‘What is it?’
‘I wanted to draw one, so, why not?’ he said, planting the tiny kitten into my eager arms, and suddenly it was mine. ‘It’s a Siamese,’ he said, wiping his hands on his trousers, leaving a snail’s trail of white fur on the corduroy.
‘Is it a girl or boy?’ I asked, trying to look through the fur at the correct place.
‘A boy.’ Dad crouched down, looking at me as I hugged the kitten. Briefly he reached forward and touched my cheek, and I leant into the roughness of his hand. ‘Yes,’ he said to himself, his voice a growl of love, ‘it’s that look in your eyes, right there that I want to capture.’ He straightened up, his knees creaking. ‘I’m going to need to paint him. And you, of course. I have an idea...’ he trailed off. Frowning at me, he turned on his heel and entered the house, leaving the kitten and I alone.
I examined his bony body. He was small and soft, and smelt of wee and sawdust. He had pale creamy fur tinged with chocolate brown at each edge. As I was studying him, he uncurled himself, tipping off my arms and towards the moat below us. I caught him by the tail just in time, tucking him back safely into the crook of my arm. He opened his eyes for the first time and stared at me with big, red-blue irises. He was hot and slightly sticky-damp in my hands, and I loved him immediately.
I balanced him on my shoulder and made my way up the two flights of stairs to my bedroom, filling the kitten in on the minutiae of our lives.
‘Dad lost his university job ages ago, and he’s been trying to work out what to do with himself ever since,’ I said, tickling him under his chin as I ran up the second staircase; the tiny windy one that Dad was forever tripping up on. ‘He says we’ve moved here so he can paint instead of teach art. It’s the summer holidays, and I’m going to be nine soon, and Dad says he might have to give me a painting instead of a real present for my birthday, but that’s okby me because his paintings are like stories made real. He says someone has to make money, or we’ll be living on bread crusts and moat water. Here, this is us.’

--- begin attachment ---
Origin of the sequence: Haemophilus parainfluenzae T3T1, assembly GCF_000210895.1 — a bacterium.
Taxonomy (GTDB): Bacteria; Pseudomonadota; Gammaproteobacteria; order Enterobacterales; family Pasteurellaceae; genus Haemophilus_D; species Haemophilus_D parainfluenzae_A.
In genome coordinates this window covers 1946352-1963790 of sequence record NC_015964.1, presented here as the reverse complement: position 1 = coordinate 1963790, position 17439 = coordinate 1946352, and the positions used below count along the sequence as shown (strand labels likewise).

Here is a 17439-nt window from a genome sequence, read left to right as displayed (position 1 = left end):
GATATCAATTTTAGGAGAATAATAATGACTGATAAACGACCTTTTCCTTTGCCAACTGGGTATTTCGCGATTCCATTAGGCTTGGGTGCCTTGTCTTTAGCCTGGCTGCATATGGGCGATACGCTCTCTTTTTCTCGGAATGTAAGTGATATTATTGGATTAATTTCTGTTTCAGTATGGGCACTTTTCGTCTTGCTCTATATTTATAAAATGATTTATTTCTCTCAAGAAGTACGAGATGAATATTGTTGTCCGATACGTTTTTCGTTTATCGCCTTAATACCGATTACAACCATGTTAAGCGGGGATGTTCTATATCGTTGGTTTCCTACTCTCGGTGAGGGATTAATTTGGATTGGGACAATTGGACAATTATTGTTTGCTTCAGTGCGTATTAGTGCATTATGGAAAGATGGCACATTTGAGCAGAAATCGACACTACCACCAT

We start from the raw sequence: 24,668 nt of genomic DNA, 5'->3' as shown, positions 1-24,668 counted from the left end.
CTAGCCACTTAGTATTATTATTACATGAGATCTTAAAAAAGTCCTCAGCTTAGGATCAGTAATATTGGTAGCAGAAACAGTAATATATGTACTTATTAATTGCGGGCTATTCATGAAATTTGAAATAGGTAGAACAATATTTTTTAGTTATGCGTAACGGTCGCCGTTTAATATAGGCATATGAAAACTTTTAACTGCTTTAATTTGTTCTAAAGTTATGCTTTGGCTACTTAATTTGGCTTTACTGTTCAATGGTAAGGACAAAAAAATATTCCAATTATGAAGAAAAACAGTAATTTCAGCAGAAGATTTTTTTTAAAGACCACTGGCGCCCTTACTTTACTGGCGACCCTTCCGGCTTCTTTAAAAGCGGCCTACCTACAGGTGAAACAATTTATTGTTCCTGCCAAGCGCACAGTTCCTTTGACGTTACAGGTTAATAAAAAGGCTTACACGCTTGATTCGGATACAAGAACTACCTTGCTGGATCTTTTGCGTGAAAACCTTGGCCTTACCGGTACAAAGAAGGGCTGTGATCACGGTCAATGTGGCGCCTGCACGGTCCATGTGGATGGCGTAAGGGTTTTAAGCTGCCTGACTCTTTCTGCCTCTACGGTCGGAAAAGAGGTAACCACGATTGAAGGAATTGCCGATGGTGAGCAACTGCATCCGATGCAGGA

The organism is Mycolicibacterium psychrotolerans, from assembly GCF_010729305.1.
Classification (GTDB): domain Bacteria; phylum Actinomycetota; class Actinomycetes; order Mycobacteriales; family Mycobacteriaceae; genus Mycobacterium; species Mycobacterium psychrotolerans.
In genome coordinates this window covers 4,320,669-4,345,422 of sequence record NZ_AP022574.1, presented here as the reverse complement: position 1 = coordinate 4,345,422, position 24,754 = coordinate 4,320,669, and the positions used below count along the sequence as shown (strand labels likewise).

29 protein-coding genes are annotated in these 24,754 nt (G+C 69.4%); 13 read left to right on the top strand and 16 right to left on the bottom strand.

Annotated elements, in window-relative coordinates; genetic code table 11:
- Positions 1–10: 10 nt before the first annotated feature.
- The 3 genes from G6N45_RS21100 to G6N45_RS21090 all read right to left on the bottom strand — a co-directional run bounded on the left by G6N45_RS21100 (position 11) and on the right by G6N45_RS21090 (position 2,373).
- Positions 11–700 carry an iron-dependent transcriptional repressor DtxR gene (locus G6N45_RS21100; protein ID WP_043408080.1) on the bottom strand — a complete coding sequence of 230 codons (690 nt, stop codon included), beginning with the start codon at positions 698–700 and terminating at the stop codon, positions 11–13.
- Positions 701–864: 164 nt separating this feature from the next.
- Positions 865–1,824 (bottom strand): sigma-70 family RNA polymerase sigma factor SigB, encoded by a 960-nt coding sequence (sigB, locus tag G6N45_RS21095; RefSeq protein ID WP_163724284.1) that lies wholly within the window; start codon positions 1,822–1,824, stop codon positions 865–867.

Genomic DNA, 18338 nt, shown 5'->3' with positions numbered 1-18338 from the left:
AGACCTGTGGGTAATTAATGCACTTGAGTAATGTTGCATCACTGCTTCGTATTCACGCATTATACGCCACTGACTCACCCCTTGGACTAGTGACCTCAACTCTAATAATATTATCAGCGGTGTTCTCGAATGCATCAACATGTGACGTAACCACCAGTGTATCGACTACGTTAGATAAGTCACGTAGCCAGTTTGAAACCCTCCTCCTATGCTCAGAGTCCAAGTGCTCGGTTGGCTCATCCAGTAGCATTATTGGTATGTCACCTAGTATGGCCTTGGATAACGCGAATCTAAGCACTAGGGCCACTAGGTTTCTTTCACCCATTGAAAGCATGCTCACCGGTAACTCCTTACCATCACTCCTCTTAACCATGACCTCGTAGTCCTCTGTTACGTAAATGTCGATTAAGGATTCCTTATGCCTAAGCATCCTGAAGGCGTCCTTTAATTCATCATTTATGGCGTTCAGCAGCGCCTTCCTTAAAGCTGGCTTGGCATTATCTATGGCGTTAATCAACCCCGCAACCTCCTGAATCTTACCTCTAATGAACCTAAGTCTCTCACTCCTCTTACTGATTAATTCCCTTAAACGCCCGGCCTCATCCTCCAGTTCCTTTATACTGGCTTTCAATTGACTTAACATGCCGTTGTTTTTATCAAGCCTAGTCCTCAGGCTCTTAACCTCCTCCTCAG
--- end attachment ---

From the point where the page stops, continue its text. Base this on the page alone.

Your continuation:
I pushed open the three-foot-high door that marked the entrance to my vast bedroom.
The kitten perked up as we climbed through into the huge, bright space. It was the shape of a tent, one of those old-fashioned tents – a huge triangle. And it felt like a tent too: when it was windy outside, the air caught beneath all the beams and vibrated until you felt like there was nothing but thin canvas between you and the sky.
When Dad had first shown me my room, I spent the entire day in there, not daring to believe all this space belonged to me. There were dustsheets over the furniture, and in the corner, a pretty parasol leant against the wall as if the young lady it had belonged to had left it there only moments before. I liked to open it up and walk the length of the room in a sedate manner, pretending I was as posh as the young lady who had owned it last.
I tipped the kitten onto the bed, and studied him. ‘You look like someone important,’ I said, ‘and important people have long names. How about Captain Montgomery of the Second Regiment?’ Montgomery seemed satisfied with his name, and curled up happily on the quilt.